No spoilers. You’re welcome.
Few games are as deserving of the descriptor “epic” as much as those in the “God of War” series. It plays like a Japanese-developed hack-and-slash but is presented with the grandeur of a Western blockbuster, and that formula is precisely why each game in the series has done well both critically and financially. But like every successful franchise, there comes a time where the formula needs tweaking and the past needs to be redressed. Kratos, the series’ protagonist, has killed just about every single Greek God and Titan (!), but he was never too much of a character as much as he was an unadulterated vessel of rage. The soft-reboot of the series, the (uninspiringly named) “God of War” continues the Ghost of Sparta’s tale as he tackles his biggest hurdle yet: Transitioning from Kratos, God of War, to Kratos, Dad of Boy.
Creative director Cory Barlog has put in considerable work in making the new “God of War” as foreign to series newcomers and veterans. This is good. In the undisclosed amount of time between “God of War III” and its 2018 sequel, Kratos somehow made his way from Greece to Scandinavia, grew his beard out and settled down. The “how” he got here, as well as the “why,” are questions for another time. Along with many, many other ambiguities throughout the lore the game acknowledges, this mystery is one of new joys the series offers.
The opening frames of “God of War” introduce us to so much of the series’ newly established identity, one that Kratos himself is fiercely fighting to distance his past, and his son, from. Boy, Kratos’ son whom he refers to once a blue moon by his birth name, Atreus, is an exciting new character this game introduces. In many ways, Atreus makes the game what it is and will compel players to see their journey’s end. Their quest is a simple one: Scatter the ashes of Kratos’ betrothed, Atreus’ mother, on the highest peak in the Nine Realms. Along the way, the two encounter a few friends and a lot of enemies, though it’s the relationship between father and son that make those encounters meaningful.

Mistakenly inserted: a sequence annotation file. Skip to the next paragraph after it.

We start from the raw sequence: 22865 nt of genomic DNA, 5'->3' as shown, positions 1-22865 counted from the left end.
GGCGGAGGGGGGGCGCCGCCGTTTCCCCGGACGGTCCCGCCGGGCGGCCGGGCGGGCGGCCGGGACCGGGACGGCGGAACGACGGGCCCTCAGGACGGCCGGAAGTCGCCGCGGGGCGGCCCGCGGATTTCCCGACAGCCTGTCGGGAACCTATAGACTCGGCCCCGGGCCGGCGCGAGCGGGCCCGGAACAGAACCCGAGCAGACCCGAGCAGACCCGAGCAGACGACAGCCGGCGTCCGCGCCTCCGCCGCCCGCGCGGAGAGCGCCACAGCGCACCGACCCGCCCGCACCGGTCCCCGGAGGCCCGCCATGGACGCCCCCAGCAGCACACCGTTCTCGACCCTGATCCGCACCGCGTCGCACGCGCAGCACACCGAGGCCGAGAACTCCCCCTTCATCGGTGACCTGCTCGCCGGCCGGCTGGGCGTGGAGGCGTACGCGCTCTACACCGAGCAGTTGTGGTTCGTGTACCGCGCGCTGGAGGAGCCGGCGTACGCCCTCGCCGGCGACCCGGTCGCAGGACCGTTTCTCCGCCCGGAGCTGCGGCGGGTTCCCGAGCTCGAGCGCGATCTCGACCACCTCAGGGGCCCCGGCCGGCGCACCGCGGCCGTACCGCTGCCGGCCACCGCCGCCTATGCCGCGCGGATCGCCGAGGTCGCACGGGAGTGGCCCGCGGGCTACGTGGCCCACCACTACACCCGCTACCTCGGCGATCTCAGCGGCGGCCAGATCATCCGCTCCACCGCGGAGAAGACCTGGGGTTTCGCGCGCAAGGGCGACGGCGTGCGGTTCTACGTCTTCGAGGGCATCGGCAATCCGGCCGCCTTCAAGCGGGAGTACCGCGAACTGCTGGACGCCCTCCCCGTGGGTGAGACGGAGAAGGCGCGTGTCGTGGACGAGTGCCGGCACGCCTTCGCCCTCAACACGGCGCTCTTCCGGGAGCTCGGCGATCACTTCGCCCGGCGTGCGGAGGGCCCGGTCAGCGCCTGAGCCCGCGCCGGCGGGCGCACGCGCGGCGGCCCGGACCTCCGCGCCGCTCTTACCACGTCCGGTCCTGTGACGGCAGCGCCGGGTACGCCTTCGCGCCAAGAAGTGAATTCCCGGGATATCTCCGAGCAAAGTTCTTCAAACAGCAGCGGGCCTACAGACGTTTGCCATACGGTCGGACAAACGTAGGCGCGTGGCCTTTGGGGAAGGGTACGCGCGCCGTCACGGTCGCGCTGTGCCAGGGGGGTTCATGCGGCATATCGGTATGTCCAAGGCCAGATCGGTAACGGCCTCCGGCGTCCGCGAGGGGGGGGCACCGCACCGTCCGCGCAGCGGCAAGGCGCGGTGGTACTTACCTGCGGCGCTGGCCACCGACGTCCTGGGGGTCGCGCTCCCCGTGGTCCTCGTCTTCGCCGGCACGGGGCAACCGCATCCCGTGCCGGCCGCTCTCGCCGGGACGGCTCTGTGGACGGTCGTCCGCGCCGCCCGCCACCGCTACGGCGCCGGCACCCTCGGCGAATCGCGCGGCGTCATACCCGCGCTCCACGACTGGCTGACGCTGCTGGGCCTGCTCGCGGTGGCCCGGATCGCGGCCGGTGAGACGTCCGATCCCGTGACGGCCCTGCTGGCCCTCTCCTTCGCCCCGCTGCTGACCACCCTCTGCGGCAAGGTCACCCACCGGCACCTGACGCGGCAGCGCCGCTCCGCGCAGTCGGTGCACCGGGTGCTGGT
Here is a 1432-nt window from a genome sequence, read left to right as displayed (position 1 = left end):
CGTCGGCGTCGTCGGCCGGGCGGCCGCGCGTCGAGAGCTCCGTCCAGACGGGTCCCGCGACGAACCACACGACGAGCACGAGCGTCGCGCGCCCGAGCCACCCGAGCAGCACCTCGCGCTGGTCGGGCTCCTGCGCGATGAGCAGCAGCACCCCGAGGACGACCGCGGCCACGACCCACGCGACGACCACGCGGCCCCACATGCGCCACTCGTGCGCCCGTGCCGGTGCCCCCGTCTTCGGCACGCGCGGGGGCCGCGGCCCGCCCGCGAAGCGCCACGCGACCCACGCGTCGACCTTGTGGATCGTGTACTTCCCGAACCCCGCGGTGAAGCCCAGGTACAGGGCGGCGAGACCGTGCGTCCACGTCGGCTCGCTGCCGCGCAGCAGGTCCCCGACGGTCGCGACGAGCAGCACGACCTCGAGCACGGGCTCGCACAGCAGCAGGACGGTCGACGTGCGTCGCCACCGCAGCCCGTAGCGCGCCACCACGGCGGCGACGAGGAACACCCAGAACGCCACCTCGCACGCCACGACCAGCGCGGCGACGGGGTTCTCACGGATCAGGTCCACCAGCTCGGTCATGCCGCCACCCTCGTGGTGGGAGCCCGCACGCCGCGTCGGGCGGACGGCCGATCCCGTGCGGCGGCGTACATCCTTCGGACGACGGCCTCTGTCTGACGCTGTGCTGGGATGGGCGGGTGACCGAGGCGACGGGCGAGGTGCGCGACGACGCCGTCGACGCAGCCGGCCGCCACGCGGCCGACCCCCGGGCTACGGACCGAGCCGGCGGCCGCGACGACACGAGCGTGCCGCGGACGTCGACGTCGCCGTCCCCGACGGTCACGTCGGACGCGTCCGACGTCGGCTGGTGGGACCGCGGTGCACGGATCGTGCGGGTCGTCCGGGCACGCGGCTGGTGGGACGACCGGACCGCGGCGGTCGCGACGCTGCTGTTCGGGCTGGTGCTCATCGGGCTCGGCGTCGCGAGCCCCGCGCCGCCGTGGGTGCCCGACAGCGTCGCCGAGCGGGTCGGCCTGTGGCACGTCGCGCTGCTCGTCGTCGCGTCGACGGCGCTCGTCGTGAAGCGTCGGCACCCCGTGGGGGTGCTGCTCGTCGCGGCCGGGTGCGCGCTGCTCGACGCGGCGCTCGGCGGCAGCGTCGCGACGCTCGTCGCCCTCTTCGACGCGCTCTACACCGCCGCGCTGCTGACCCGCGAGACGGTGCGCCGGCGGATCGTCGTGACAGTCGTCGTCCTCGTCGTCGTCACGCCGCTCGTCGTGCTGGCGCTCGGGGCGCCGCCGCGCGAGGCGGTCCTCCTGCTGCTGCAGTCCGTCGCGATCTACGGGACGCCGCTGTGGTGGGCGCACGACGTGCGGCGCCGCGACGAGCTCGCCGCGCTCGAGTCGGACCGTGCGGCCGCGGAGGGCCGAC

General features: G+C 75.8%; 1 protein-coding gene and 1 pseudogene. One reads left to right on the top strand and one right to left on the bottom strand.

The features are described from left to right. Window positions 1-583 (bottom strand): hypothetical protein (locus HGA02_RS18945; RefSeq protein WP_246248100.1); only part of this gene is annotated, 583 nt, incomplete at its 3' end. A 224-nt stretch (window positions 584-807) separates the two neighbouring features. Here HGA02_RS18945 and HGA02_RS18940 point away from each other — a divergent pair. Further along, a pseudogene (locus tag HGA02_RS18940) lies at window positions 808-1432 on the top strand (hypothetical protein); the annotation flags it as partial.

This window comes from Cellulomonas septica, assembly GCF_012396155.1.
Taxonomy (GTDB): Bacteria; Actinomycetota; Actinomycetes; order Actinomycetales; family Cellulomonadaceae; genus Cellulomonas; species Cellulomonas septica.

There really is too much to say about “God of War’”s story that can not be done justice in any sort of review. Play the game, experience it firsthand. Just when you think the game cannot get any more exciting, developments occur and emotions swell to the brink of explosion. At one point, “God of War” flips the castle and you realize that everything you’ve done is merely a portion of the monumental task ahead.
It’s been said once but I’ll say it again to reiterate: “God of War” is a beautiful story that brings out the human in Kratos. Christopher Judge’s voice as Old Man Kratos is a commanding bass that would make the devil curl up in a ball, and the young and always promising Sunny Suljic continues to show immense talent as the blissfully naive Atreus. Spending time with them in conversation is rewarding and unlocks layers to their relationship. Very early into the game, Kratos tells Atreus not to be sorry, but to be better. It’s a line that boldly speaks to Sony Studios Santa Monica’s legacy and the places a series as defiantly brutal as “God of War” can go. They never needed to be sorry for their games — they’re excellent titles — but they could always improve, and the new “God of War” encapsulates that improvement in nearly every fathomable way. It’s not perfect, but it’s a masterpiece of a video game from a technical, writing and gameplay perspective that will hopefully (but unfortunately won’t) send a ripple through the gaming industry beckoning for character-driven single player games.
The history of great games is built on taking pre-established ideas and innovating upon them. If we’re judging “God of War” solely on the basis of originality, it’d fail harder than an ESRB supercut of the PG moments in the series. There’s so much that has already been said, but Santa Monica Studios clearly drew a lot from Naughty Dog’s “The Last of Us,” something Barlog has openly discussed. But rather than splitting hairs about the way they’re informed by “The Last of Us,” the simplest of differences between them reveal how singular each title is. And for what it’s worth, the didactic father-son story has been told too many times to count; the particular dynamic “God of War” explores hits many of the same beats as others, but its epic tale of Gods and the grueling process of coming to terms with your past make it exceptional.